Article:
Who am I kidding? We haven’t been on a date in forever. Michael’s job seems to get busier and busier, more and more patients and it takes a toll on him emotionally. Fuck cancer. I couldn’t imagine doing what he does. I’d cry all day. I don’t know what to do to help him other than listen. He doesn’t usually want to talk though, just wants to come home and be home, forget work. I think there should be regular therapy sessions for medical professionals who work a lot with life and death. Michael says there just isn’t enough time in the day to add that into his schedule. That’s the problem with this country, mental health isn’t a priority and it very well fucking should be. Especially for a cancer doctor. I have no shame in going to therapy and I have been making sure to tell more people that I go. It doesn’t need to be kept secret, I’m not at all ashamed to say I have to go and I love that I do. I have to just keep putting the bug in Micheal’s ear to go talk to someone.


I heard back from Laurel’s teacher this week. The screening they did with her regarding her lack of talking warrants a full blown evaluation with the speech and language pathologist and school psychologist. We have to run a PPT meeting to discuss the evaluation to be done and I have to sign papers agreeing. The psychologist told me not to be surprised if Laurel warrants a spot on the autism spectrum. What?! Who? Why? Repeat that please? Holy shit. My babies. Do I have two kids on the autism spectrum and a year ago I had no idea? What?

Was I just floating around with unrealistic life expectations? Well yeah, my running commercial of happiness was certainly not real life, but I think I always knew that. Maybe I just believed in a life that was not real, believed I had a life that I didn’t actual have, I just saw what I wanted to and fit it into the happy real life mold. Well the mold is broken and shattered and cracking on the floor with everyone stepping on it and not knowing they are crushing it into tinier pieces. Along with my soul. It feels as though everything is plummeting. I keep saying that, but life is changing in a significantly different trajectory, I can hardly believe it. I’m astonished by the last year of my life with autism, death, running a business plus my household, being PTO president and a matron of honor in a wedding next month. I don’t even know what to say sometimes, how to write what I’m feeling and thinking. God, guide me to my strength and resilience, show me my strength. I have to be a stronghold and pillar for my family, they need me now more than ever. I’m so needful myself how can I be there for them?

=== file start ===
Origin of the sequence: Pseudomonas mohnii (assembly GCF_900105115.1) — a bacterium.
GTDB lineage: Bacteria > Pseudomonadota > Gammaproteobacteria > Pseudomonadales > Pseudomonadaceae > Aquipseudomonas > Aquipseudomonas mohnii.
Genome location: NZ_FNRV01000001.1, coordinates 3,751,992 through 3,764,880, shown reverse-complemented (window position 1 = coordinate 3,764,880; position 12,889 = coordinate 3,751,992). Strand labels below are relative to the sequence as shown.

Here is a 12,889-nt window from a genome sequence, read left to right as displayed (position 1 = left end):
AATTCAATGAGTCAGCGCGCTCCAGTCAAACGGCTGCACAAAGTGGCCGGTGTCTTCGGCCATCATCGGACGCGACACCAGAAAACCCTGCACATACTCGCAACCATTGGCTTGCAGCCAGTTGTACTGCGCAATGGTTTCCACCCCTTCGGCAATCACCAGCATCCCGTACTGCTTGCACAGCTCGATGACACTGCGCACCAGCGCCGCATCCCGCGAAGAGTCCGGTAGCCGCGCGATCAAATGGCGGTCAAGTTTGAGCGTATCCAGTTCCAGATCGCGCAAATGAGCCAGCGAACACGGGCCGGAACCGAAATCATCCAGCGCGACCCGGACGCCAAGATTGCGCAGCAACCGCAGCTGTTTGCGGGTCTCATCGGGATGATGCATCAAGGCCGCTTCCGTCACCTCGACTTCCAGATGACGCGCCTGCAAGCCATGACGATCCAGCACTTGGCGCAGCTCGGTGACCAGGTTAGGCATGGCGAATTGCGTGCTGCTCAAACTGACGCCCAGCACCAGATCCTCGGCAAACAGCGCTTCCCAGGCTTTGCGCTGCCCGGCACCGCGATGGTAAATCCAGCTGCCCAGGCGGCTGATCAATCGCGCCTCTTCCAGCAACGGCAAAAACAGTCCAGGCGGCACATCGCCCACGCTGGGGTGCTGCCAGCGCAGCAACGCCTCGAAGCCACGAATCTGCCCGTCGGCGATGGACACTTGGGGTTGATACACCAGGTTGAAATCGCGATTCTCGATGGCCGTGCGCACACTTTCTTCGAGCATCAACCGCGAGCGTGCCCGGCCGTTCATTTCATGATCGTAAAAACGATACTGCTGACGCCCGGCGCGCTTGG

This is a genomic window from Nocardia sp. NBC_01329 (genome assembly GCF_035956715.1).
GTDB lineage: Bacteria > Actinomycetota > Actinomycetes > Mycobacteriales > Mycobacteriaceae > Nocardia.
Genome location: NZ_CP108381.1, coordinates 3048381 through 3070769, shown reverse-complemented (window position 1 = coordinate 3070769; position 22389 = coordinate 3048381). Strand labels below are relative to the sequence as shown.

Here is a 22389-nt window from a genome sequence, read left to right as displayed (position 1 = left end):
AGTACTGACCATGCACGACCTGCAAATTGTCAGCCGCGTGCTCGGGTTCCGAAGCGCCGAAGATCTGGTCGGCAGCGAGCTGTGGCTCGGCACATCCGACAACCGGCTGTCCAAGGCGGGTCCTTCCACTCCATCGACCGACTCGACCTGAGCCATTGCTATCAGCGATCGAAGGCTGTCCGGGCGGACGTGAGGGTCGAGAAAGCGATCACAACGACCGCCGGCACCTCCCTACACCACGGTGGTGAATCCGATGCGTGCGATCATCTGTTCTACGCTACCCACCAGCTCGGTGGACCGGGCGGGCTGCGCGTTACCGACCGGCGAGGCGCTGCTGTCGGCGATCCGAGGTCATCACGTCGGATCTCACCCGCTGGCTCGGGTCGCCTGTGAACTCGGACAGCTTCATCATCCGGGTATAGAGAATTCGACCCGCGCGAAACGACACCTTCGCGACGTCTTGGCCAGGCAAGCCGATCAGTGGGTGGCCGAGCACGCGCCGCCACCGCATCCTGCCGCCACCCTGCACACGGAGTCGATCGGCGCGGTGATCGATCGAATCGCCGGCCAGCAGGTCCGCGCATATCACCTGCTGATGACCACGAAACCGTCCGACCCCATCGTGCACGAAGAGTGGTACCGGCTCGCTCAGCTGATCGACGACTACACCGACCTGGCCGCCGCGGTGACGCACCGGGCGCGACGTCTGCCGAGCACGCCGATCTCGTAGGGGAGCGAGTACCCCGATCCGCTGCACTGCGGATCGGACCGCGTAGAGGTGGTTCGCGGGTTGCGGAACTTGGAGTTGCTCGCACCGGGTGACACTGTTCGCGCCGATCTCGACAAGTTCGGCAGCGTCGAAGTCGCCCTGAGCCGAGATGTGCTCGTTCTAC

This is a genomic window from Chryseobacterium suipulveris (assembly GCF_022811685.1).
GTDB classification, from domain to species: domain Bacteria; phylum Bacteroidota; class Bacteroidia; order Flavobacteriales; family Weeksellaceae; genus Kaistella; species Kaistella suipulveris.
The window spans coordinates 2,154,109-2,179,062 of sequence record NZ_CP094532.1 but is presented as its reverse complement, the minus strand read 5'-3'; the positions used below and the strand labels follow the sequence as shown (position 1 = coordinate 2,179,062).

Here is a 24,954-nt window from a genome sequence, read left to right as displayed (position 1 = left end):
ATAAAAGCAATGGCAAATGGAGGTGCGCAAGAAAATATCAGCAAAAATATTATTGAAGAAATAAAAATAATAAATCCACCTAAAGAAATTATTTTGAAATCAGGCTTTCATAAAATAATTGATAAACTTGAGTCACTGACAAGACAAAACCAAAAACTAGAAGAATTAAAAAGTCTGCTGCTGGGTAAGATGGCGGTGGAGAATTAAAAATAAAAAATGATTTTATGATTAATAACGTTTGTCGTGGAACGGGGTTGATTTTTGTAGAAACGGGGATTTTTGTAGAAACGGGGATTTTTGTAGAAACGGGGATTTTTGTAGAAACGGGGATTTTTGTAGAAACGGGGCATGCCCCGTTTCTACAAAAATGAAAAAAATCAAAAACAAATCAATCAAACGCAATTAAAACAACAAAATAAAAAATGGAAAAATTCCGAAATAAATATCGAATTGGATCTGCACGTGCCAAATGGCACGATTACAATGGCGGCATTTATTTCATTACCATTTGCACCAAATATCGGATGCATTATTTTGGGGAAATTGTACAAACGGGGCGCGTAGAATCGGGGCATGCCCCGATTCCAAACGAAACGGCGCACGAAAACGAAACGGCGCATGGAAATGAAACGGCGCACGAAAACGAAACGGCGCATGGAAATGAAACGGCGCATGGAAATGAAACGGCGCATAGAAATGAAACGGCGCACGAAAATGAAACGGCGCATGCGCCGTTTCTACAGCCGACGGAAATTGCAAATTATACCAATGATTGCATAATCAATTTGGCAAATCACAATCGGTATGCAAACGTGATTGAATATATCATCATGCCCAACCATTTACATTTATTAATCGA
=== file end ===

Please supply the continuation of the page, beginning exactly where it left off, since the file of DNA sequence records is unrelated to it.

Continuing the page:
One of the tools we use as a discipline technique in the preschool is redirection. The short attention spans of preschoolers allow us to get their minds off something they can’t have or away from someone they are bothering. It works quite well. I’ve been using that on my mid-life 40-year-old brain too. Feeling sad, redirect to this happy music playlist. Feeling grief washing over, watch this comedy. Feel like shit and your kids are home for yet another snow day, how about some online shopping. Forty is the new two.

I can be there for the all the people who need me by acting like a two-year-old during my self-care time. Sounds great.